Security forces carried out a campaign against “criminal spots” on Monday morning in Delga village, arresting 56, according to a statement by the Ministry of Interior .
Delga is located in the governorate of Minya and is the nearest village to Minya’s desert road. Sectarian violence in the village led to several church attacks as well as attacks on private property and stores belonging to Christians.
The security campaign came as part of the Interior Ministry’s efforts to “restore security and stability to the Egyptian street.” The campaign involved both police and the Armed Forces. The 56 who were arrested were wanted for assaults on “police forces and institutions, as well as religious and governmental institutions.” In addition to the arrests, seven weapons were seized in the ongoing campaign.
Researcher with the Egyptian Initiative for Personal Rights Ishak Ibrahim said the situation is much calmer after the security campaign, adding that people are in their homes now.
The National Council for Human Rights said in statement on Monday that “it noticed with deep concern the escalating attacks targeting Christians in Minya specifically.” In addition to attacks on churches, houses and stores, the council said “Christians were forcibly displaced.”
The council said the complaints it received from citizens, as well as those presented to police and media coverage indicate that there is a “systematic targeting” of Christians in several areas because of their religious identity, “which is a grave danger to the human rights situation in Egypt.”
A report released by (EIPR) on Monday on sectarianism between 30 June and 9 July showed that Delga was not an isolated incident. It detailed incidents of sectarian violence across the country in Luxor, North Sinai, Port Said, and Marsa Matruh.
The report stated that in Delga, trouble began as early as 30 June, when local youth roamed the streets “repeating sectarian chants” and pelting the homes of Christians with rocks.
Ibrahim said sectarian issues before Morsi’s removal were “small trouble” compared to the escalation that has happened since, which the minister said included “looting and burning stores and homes,” Ibrahim said.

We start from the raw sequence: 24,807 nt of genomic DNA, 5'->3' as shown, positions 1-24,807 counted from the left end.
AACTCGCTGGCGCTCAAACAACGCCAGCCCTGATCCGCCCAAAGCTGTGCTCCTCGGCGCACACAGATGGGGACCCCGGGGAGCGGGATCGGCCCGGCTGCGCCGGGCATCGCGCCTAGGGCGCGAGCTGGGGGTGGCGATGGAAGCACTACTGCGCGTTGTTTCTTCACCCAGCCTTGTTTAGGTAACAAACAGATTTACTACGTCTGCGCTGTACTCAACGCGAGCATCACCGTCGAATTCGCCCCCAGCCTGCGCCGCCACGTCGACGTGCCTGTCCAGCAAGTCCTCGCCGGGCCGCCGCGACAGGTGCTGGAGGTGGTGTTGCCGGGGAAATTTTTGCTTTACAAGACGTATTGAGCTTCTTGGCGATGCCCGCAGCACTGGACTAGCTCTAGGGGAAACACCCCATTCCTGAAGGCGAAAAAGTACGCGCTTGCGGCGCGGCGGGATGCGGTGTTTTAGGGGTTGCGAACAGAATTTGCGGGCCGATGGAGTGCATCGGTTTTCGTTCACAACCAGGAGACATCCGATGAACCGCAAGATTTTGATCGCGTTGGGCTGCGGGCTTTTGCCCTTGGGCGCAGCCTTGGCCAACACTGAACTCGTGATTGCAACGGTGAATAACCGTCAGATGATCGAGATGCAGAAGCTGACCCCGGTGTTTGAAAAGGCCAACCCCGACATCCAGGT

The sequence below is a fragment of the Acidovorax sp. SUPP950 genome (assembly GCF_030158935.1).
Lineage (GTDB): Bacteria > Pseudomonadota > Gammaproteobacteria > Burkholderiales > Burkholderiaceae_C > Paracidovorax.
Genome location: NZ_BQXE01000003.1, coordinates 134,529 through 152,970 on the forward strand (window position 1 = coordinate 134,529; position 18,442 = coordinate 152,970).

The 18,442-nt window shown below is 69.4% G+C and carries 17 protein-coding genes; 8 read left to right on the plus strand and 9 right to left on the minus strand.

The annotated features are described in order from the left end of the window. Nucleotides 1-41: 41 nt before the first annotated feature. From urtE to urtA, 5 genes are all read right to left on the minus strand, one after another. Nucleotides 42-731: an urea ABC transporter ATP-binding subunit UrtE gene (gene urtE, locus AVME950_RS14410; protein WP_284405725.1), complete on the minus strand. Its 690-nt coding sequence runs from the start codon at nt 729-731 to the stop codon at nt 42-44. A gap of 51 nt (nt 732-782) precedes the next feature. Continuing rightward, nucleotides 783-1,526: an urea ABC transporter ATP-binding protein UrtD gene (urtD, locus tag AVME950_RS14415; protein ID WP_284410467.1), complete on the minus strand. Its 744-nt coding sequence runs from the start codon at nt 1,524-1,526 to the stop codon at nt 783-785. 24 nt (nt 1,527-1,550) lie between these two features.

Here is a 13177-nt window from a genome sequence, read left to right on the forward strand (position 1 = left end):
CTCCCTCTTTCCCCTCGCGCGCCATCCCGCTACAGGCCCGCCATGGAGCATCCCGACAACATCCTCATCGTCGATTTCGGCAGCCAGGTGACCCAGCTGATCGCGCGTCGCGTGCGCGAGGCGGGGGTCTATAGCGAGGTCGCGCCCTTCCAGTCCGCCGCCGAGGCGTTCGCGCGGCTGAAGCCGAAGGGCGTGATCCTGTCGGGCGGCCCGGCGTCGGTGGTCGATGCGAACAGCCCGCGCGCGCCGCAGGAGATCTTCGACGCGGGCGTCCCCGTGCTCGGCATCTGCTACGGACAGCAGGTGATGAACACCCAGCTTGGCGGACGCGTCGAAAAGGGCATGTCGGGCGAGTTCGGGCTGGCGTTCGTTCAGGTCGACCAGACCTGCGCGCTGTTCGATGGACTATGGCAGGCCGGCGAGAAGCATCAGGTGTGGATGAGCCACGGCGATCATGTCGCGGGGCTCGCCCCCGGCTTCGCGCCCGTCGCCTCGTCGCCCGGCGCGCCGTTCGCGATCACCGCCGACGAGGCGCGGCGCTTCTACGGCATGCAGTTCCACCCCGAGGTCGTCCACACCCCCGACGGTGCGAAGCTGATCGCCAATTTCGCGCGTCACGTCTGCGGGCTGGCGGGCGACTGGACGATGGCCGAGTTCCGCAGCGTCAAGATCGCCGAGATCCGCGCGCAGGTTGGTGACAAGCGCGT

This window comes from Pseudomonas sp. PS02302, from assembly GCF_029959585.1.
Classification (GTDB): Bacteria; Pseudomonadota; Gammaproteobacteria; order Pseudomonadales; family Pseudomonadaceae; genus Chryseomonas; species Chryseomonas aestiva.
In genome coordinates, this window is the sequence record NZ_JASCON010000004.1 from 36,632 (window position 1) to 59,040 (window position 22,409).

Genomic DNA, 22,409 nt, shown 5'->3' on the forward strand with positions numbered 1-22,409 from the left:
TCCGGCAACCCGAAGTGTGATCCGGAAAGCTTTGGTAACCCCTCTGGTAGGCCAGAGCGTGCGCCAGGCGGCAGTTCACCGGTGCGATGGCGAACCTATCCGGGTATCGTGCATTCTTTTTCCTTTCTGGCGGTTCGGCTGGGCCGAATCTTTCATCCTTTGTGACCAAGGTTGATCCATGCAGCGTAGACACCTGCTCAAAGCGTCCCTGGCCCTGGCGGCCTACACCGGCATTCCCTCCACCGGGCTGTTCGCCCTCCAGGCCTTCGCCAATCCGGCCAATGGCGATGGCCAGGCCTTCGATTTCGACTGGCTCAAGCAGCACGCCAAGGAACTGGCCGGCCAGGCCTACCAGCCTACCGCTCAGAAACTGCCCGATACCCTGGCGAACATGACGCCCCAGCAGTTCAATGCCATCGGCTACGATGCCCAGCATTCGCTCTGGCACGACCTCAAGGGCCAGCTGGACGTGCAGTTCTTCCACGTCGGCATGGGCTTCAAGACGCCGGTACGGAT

He said the village had a total of five churches, three of which are Anglican, and the remaining two are Orthodox and Catholic with the Catholic being the biggest of them all. One of the Anglican churches as well as Orthodox and Catholic ones were attacked, he added.
30 June saw nationwide protests in response to calls by the Tamarod campaign, which demanded early presidential elections.
Within days, on 3 July, Defence Minister Abdel Fatah Al-Sisi announced the ouster of former President Mohamed Morsi.
The EIPR report said that after Al-Sisi’s announcement, the Mar Girgis Coptic Catholic Church was attacked by Muslim villagers who beat the Muslim head guard, prompting the rest of the security to leave. A building belonging to the church was looted and then set ablaze, completely destroying the first of three floors. Ayoub Youssef, the patron of the church, told state-run Al-Ahram on Monday that security forces have been absent from the governorate, especially in Delga, since the beginning of events on 30 June.
Ibrahim said that the situation had calmed somewhat, then on 14 August, the same day that Muslim Brotherhood sit-ins in Greater Cairo were dispersed, the Church of Virgin Mary and Father Abram was attacked. Another church was also attacked on that day.
Ibrahim said that all the sectarian violence in Delga has left two people dead and two kidnapped, one was found and the fate of the other, who was kidnapped three days ago, is still unknown.